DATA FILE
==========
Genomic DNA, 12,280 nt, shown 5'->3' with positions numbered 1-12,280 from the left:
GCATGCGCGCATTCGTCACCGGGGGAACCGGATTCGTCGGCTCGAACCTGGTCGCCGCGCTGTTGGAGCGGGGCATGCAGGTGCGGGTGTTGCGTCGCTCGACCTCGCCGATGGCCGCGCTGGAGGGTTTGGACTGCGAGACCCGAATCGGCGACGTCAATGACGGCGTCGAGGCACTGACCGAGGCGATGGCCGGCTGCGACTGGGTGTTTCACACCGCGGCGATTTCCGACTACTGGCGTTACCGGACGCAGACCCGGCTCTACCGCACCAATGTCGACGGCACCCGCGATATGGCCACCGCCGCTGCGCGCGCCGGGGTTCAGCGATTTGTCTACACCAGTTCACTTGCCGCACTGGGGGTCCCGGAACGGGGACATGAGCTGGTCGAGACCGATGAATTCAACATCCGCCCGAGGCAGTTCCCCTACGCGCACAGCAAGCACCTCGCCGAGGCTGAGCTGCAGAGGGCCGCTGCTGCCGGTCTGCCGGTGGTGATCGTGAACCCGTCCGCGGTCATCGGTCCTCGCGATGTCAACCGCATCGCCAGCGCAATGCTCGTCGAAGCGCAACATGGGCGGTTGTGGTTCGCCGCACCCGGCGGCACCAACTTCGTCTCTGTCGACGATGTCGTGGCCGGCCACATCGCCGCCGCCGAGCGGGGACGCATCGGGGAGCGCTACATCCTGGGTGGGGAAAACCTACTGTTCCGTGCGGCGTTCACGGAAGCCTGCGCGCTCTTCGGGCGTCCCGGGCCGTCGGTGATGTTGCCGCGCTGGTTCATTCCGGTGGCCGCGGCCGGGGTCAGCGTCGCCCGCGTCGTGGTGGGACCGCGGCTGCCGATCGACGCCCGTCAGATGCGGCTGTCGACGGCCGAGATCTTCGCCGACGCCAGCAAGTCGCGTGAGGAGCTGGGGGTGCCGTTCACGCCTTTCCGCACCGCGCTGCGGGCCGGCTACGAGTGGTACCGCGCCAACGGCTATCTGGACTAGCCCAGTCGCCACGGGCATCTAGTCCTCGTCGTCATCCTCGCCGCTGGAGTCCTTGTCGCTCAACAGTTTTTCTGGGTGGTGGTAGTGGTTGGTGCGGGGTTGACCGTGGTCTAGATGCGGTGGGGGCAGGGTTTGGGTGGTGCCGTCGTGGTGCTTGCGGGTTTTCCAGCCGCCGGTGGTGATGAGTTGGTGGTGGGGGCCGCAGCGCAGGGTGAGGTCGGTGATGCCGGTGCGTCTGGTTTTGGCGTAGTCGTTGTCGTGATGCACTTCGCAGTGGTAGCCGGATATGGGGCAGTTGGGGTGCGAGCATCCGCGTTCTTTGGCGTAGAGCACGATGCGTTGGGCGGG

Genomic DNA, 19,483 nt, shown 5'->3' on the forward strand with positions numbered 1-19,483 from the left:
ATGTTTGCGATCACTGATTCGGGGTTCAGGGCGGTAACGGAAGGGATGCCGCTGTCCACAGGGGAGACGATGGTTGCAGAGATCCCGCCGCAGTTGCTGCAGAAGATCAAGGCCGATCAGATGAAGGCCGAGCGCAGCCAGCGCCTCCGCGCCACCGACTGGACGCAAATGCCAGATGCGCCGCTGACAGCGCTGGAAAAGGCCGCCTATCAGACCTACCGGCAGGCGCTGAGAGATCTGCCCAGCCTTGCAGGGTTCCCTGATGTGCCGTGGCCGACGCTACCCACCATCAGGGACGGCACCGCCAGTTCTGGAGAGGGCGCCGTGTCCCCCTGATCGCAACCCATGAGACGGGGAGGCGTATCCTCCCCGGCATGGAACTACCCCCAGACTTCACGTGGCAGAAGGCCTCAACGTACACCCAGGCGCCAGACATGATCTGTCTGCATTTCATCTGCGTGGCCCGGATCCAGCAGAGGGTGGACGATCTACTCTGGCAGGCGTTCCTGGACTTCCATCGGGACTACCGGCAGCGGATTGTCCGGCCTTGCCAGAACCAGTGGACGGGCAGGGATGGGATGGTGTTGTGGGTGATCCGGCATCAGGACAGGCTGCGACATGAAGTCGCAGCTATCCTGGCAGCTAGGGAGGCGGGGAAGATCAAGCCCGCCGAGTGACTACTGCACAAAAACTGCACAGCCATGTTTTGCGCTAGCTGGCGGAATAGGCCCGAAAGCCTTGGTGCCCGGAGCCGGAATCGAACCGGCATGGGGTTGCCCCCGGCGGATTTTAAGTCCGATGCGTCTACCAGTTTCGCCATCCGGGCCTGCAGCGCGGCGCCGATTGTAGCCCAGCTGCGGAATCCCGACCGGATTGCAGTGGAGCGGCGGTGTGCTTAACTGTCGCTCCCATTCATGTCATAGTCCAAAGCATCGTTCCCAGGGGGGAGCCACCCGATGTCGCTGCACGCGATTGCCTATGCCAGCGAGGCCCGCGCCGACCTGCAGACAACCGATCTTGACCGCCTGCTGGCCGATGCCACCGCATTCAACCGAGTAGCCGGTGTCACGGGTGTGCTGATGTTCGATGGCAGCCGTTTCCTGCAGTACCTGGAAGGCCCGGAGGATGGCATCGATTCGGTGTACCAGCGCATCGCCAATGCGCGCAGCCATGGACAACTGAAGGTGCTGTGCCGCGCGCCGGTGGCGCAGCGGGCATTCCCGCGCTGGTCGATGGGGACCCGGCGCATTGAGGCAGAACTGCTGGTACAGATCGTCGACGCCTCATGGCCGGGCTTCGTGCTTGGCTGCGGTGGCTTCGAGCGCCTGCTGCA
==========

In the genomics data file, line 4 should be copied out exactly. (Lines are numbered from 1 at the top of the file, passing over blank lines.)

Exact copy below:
ATGTTTGCGATCACTGATTCGGGGTTCAGGGCGGTAACGGAAGGGATGCCGCTGTCCACAGGGGAGACGATGGTTGCAGAGATCCCGCCGCAGTTGCTGCAGAAGATCAAGGCCGATCAGATGAAGGCCGAGCGCAGCCAGCGCCTCCGCGCCACCGACTGGACGCAAATGCCAGATGCGCCGCTGACAGCGCTGGAAAAGGCCGCCTATCAGACCTACCGGCAGGCGCTGAGAGATCTGCCCAGCCTTGCAGGGTTCCCTGATGTGCCGTGGCCGACGCTACCCACCATCAGGGACGGCACCGCCAGTTCTGGAGAGGGCGCCGTGTCCCCCTGATCGCAACCCATGAGACGGGGAGGCGTATCCTCCCCGGCATGGAACTACCCCCAGACTTCACGTGGCAGAAGGCCTCAACGTACACCCAGGCGCCAGACATGATCTGTCTGCATTTCATCTGCGTGGCCCGGATCCAGCAGAGGGTGGACGATCTACTCTGGCAGGCGTTCCTGGACTTCCATCGGGACTACCGGCAGCGGATTGTCCGGCCTTGCCAGAACCAGTGGACGGGCAGGGATGGGATGGTGTTGTGGGTGATCCGGCATCAGGACAGGCTGCGACATGAAGTCGCAGCTATCCTGGCAGCTAGGGAGGCGGGGAAGATCAAGCCCGCCGAGTGACTACTGCACAAAAACTGCACAGCCATGTTTTGCGCTAGCTGGCGGAATAGGCCCGAAAGCCTTGGTGCCCGGAGCCGGAATCGAACCGGCATGGGGTTGCCCCCGGCGGATTTTAAGTCCGATGCGTCTACCAGTTTCGCCATCCGGGCCTGCAGCGCGGCGCCGATTGTAGCCCAGCTGCGGAATCCCGACCGGATTGCAGTGGAGCGGCGGTGTGCTTAACTGTCGCTCCCATTCATGTCATAGTCCAAAGCATCGTTCCCAGGGGGGAGCCACCCGATGTCGCTGCACGCGATTGCCTATGCCAGCGAGGCCCGCGCCGACCTGCAGACAACCGATCTTGACCGCCTGCTGGCCGATGCCACCGCATTCAACCGAGTAGCCGGTGTCACGGGTGTGCTGATGTTCGATGGCAGCCGTTTCCTGCAGTACCTGGAAGGCCCGGAGGATGGCATCGATTCGGTGTACCAGCGCATCGCCAATGCGCGCAGCCATGGACAACTGAAGGTGCTGTGCCGCGCGCCGGTGGCGCAGCGGGCATTCCCGCGCTGGTCGATGGGGACCCGGCGCATTGAGGCAGAACTGCTGGTACAGATCGTCGACGCCTCATGGCCGGGCTTCGTGCTTGGCTGCGGTGGCTTCGAGCGCCTGCTGCA